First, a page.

Access is also constrained by the traditional admissions practices in graduate health programs. Approximately 8.1% of HUG applicants matriculated into a PA program during the 2017-2018 cycle, compared to 91.8% of White and Asian applicants.16 If workforce diversity were a sincere goal, the percentage of HUG matriculants would be significantly greater than that among White and Asian groups.

The future of workforce diversity in the PA profession faces tremendous challenges that also exist in most health professions. Fewer HUG student matriculants, increasing costs, and reflective campus climates are among the more pressing issues in need of addressing. Health professions institutions must reassess their organizational culture to improve outcomes.17 Innovative changes to the selection process must be incorporated. HUG outreach must be increased at the K8 level to introduce the PA profession and nurture any interest beyond that point. Mitigating the bias embedded in student selections must be central to selection processes. Accrediting agencies should focus more on outcomes related to HUG applicants and employees.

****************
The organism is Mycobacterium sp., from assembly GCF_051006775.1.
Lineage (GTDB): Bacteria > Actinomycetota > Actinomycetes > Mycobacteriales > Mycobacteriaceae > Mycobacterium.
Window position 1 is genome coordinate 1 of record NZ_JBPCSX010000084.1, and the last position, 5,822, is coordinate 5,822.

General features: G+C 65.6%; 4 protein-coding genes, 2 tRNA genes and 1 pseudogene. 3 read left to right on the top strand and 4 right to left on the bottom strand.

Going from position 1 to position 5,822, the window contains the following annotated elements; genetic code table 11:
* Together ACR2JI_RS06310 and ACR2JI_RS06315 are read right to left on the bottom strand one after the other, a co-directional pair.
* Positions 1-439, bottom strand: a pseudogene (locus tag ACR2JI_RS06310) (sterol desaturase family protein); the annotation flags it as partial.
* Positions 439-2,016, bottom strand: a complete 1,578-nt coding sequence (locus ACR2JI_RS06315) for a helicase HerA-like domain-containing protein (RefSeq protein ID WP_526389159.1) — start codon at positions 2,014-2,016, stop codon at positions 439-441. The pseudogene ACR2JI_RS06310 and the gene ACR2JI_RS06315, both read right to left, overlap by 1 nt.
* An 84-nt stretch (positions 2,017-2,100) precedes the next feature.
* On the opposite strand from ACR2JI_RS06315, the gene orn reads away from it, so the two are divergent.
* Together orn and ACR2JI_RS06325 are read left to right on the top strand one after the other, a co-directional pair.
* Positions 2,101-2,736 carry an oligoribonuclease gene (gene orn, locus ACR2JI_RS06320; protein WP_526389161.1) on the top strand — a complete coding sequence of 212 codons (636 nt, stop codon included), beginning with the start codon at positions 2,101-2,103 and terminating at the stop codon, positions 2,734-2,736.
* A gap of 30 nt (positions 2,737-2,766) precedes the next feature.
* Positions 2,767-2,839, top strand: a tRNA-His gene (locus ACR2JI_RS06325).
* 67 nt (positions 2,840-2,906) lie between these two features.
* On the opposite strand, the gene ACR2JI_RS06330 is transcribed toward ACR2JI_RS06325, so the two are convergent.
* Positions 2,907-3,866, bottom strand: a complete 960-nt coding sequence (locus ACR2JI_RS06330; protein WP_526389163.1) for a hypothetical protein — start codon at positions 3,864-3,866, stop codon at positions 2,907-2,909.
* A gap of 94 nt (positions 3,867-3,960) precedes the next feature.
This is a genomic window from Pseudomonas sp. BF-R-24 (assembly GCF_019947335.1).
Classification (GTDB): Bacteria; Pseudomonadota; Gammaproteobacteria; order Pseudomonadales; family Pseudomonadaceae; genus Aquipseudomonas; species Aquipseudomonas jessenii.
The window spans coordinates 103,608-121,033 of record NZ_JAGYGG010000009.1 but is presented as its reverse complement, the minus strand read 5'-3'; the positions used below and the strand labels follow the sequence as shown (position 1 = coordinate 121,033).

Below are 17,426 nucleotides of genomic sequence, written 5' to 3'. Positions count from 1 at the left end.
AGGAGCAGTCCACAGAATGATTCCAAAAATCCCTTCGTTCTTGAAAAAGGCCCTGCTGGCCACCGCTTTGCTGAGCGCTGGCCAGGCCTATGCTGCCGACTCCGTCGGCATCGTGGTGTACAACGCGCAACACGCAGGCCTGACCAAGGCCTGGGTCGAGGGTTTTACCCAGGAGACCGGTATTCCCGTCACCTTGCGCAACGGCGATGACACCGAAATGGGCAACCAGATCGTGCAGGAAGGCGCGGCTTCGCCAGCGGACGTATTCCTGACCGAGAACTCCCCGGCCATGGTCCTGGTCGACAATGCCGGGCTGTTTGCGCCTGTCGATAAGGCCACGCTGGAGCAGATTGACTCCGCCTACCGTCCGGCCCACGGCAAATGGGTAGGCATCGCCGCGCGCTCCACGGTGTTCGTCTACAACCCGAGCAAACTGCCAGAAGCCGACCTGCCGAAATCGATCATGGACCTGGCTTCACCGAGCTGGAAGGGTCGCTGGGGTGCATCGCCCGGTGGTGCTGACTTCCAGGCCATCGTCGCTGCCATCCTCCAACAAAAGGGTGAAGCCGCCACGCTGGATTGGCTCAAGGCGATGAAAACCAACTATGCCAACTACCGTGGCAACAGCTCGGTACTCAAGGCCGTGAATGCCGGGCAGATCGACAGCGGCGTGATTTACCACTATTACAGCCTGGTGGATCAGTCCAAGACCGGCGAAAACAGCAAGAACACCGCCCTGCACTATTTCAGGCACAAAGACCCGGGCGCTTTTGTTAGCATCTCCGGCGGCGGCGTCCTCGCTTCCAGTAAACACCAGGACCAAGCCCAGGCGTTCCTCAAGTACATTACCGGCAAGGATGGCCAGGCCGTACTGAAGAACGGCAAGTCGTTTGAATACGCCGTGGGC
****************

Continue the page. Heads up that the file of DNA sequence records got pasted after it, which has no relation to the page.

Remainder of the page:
The PA profession continues to be ripe with growth opportunities. In 2021, the US News & World Report rated the profession first on the best 100 jobs list and second on the best healthcare jobs list.18 In 2018, the PA profession was fifth on the fastest growing jobs in America list. A.T. Still University is recruiting and matriculating HUGs to improve workforce diversity. Approximately 39% of the ATSU-CHC inaugural PA class are HUG students. The ATSU-ASHS PA program matriculated approximately 31% of HUG students in its 2024 Class. ATSU’s Dreamline Pathways program is designed to meet K8 students and their influencers where they are to introduce them to the health professions and nurture their academic growth beyond high school. Intentionality in health professions education is the only way to improve workforce diversity.